Whistler businesses bracing for HST impact 

Most likely to pass additional seven per cent tax on to consumers

With just three months to go until the Harmonized Sales Tax takes effect, many companies in Whistler still aren't clear exactly how the new rules will impact their business.

Managers from real estate companies, hair salons and gyms said in general they are still in the dark about exactly what the new system will mean for them.

"The bottom line is we are all just getting educated," said Ann Chiasson, president of Re/Max Sea to Sky Real Estate.

"It will definitely impact various segments of the real estate industry, but until we have an opportunity to meet with tax experts, it is probably not a good idea for us to say too much at this point.

"It is going to affect new product, we know that, but I haven't been to a course on it. I am just getting what you are getting by reading the newspaper."

Across town, Emanuela Bertoia, owner of Farfalla Hair & Esthetics, compared waiting for the new tax to the Olympics: until it takes effect on July 1, it will be impossible to understand what the impact of the HST will be.

"I think it is really important to go with the flow," she said.

And Trina Cooper, assistant manager with Whistler Creek Athletic Club, said she hasn't even spoken to her owner about the impact of the new tax system yet.

"I haven't really thought about it yet," said Cooper. "I will be talking to him soon though."

Last July, the provincial government announced that they would be harmonizing the five per cent federal Goods and Service Tax (GST) and the seven per cent Provincial Sales Tax (PST) into a single HST tax at 12 per cent.

The new tax system will be revenue neutral, provincial government authorities have said.

The most visible impact of the HST will be the additional seven per cent tax charged to services, which unlike goods, have largely been exempt from the PST.

For example, things like restaurant meals, movies and other entertainment, haircuts, dry cleaning services, gym memberships, lift tickets, green fees, tours and professional services with accountants and lawyers will see a seven per cent tax increase.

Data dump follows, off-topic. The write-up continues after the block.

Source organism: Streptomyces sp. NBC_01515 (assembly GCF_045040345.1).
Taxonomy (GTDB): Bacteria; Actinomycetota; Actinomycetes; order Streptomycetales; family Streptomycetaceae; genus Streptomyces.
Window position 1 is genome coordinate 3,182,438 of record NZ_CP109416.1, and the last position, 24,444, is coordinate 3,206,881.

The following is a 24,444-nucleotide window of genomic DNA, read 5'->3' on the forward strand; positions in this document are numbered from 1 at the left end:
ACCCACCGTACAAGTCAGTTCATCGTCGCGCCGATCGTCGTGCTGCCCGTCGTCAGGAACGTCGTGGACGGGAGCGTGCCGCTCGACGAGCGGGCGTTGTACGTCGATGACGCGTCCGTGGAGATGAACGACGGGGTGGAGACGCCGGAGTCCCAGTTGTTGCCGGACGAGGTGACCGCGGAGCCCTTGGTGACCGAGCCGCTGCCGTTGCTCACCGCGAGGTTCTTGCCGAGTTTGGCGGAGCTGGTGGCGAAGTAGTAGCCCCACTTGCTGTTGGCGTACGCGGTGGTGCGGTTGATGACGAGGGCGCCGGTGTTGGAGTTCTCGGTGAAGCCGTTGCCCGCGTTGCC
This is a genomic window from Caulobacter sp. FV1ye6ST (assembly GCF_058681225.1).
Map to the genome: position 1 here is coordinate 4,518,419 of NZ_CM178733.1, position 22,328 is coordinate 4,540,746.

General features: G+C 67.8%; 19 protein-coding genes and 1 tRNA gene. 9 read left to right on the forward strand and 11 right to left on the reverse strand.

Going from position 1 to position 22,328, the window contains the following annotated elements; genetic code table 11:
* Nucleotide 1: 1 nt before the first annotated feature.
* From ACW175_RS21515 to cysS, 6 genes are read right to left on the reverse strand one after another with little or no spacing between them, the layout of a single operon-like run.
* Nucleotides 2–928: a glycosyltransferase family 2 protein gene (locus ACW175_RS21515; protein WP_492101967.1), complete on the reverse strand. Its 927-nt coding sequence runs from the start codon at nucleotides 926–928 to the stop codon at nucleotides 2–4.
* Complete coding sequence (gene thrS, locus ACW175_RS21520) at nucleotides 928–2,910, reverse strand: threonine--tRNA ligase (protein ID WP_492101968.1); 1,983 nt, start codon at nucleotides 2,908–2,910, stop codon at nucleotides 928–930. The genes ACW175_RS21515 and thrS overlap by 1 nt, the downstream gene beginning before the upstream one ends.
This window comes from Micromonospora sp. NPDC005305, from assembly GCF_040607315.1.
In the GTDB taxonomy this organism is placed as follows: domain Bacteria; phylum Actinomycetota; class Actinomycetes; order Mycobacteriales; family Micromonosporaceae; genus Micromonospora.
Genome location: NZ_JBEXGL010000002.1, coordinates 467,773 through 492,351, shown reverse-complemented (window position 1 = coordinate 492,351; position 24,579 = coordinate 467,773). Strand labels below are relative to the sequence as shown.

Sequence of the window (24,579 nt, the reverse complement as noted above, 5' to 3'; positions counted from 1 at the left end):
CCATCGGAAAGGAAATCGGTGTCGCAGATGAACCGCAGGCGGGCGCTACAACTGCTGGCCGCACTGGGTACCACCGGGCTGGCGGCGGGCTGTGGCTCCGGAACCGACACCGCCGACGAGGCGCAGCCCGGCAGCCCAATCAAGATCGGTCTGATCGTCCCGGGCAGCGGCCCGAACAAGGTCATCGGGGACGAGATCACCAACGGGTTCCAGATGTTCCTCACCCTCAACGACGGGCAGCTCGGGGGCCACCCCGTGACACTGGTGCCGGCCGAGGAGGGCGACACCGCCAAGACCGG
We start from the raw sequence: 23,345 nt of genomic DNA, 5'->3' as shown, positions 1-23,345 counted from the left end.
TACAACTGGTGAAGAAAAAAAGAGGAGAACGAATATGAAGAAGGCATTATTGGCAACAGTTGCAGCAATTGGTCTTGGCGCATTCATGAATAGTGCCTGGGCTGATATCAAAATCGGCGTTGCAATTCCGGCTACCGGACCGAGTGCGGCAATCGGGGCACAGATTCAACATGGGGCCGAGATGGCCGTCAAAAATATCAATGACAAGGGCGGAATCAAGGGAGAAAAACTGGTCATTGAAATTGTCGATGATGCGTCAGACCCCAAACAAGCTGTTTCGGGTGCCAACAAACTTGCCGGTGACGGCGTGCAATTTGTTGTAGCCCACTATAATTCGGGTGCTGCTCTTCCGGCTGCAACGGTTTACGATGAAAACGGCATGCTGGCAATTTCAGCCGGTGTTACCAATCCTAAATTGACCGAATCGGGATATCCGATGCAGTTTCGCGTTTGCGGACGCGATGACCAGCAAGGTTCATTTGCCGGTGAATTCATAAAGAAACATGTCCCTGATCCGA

Books, diapers, children's clothing, feminine products, and gasoline and diesel fuel for cars, however, won't be affected.

"The vast majority of our business is our tours and, yes, that is going to see a seven per cent price increase effectively as a result of the tax going from five per cent to 12 per cent," said Dave Udow, owner of Ziptrek Ecotours.

"Our posted rates will be the same, but when a customer comes to actually pay, unfortunately, they are gong to have to pay a bit extra."

Udow is trying to focus on continuing to deliver good value to his guests, and he is hoping the new tax won't deter people from booking, but "it remains to be seen, of course."

He added with a laugh, "If anyone wants to come out before July 1, it will be seven per cent cheaper."

Jordan Glasser, owner of Crossfit Whistler, echoed Udow's sentiment.

"I wish it weren't coming, but it is, and I guess we are prepared to ride the wave," he said.

"The black and white is that we are either going to absorb the costs by lowering prices or keep our prices the same and have clients pay a bit extra. I guess we are going to let the chips fall where they may."

Whistler Blackcomb has also launched a campaign to encourage people to buy their 2010/2011 season pass before April 25 to avoid HST and save seven per cent.

A spokesperson from Whistler Blackcomb was not available for comment before deadline.

Since the tax was announced, opponents across the province have organized rallies, protests and petition to voice their concern. Among those opposed is former premier Bill Vander Zalm.

Chris Quinlan, the president of the Restaurant Association of Whistler and a Whistler Councillor has also spoken publicly about how the HST will negatively affect the restaurant business.

On Tuesday, Quinlan said the simple fact of the matter is that all restaurant food and drinks will now have a 12 per cent tax tied to them.

"When it comes in, we have to increase the tax we charge," he said. "We can't put our prices down or change our program at all."

The Restaurant Association of Whistler has not yet taken an official position on the issue, but members are sharing information about the HST with each other.

"It would be great to say we have been rallying the troops and fighting it, but it is not something we have been able to spend a lot of resources on," said Quinlan.

Meanwhile, to help businesses get a leg up as HST approaches, the Certified General Accountants Association of British Columbia (CGA-BC) recently published an information guide.

Copies of the guide can be obtained by contacting the accounting organization.




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